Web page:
One man said, "I had a brain scan and was told not worry --there was nothing there!" Which is all right because some of my best ideas over the years have come from others, anyway. And I have discovered that wisdom can be found in most any place and from most any person -- even the youngest of us.
It was a child who passed on this morsel: "If your sister hits you, don't hit her back. They always catch the second person." It is wisdom borne of hard experience.
Yet another child teaches us that "the best place to be when you are sad is in Grandma's lap."
Adults, too, have wisdom to share. One parent observed that "the best way to keep kids at home is to make the home a pleasant place to be... and let the air out of their car tires."
Wisdom can also be found among the youngest of us. And the most elderly will share it too, if we listen. I am related by marriage to a woman who is 103 years old. During her 100th year, "Aunt Pearl" was asked to speak to a group of high school students. She offered a century of wisdom in a few short sentences: "Enrich your life by becoming a better person, a better student and an individual worthy of trust and faithful in your commitments. Aspire to help and not hinder in all your good and worthy undertakings. Use these words often: 'thank you,' 'please,' 'I'm sorry.' After living 100 years, I admonish you to think deeply, speak gently, work hard, give freely, pay promptly, pray earnestly and be kind."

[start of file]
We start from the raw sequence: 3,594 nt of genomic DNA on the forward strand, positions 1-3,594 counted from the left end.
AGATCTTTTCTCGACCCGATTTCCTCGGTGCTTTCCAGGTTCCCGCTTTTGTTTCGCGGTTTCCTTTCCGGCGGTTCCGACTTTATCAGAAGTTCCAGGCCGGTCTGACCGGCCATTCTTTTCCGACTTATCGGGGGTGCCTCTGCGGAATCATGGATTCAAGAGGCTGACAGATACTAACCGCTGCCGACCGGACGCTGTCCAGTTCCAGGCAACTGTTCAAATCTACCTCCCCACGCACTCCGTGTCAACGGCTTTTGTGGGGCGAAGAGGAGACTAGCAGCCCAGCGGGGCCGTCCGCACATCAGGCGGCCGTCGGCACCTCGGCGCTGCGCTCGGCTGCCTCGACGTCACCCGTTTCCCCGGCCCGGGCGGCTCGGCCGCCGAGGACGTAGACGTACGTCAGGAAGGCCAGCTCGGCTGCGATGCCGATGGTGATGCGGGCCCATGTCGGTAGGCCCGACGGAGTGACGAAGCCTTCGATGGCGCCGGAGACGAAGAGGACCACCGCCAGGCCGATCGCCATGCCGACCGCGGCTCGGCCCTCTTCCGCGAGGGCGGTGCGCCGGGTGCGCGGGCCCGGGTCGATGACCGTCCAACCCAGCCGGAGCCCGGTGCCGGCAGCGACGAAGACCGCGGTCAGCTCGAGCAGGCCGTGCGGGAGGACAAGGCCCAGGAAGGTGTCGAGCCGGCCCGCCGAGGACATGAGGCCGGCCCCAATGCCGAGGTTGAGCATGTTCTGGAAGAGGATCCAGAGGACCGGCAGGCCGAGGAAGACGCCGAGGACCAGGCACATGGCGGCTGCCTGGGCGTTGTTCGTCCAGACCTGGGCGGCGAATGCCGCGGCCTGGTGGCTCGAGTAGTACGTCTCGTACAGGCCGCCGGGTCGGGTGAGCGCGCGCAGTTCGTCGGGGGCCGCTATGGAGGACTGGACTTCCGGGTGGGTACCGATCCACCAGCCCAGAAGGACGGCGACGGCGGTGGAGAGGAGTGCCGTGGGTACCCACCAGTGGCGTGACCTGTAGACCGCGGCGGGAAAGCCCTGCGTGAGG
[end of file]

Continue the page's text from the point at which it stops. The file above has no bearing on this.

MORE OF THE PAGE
Wisdom doesn't come much better than that.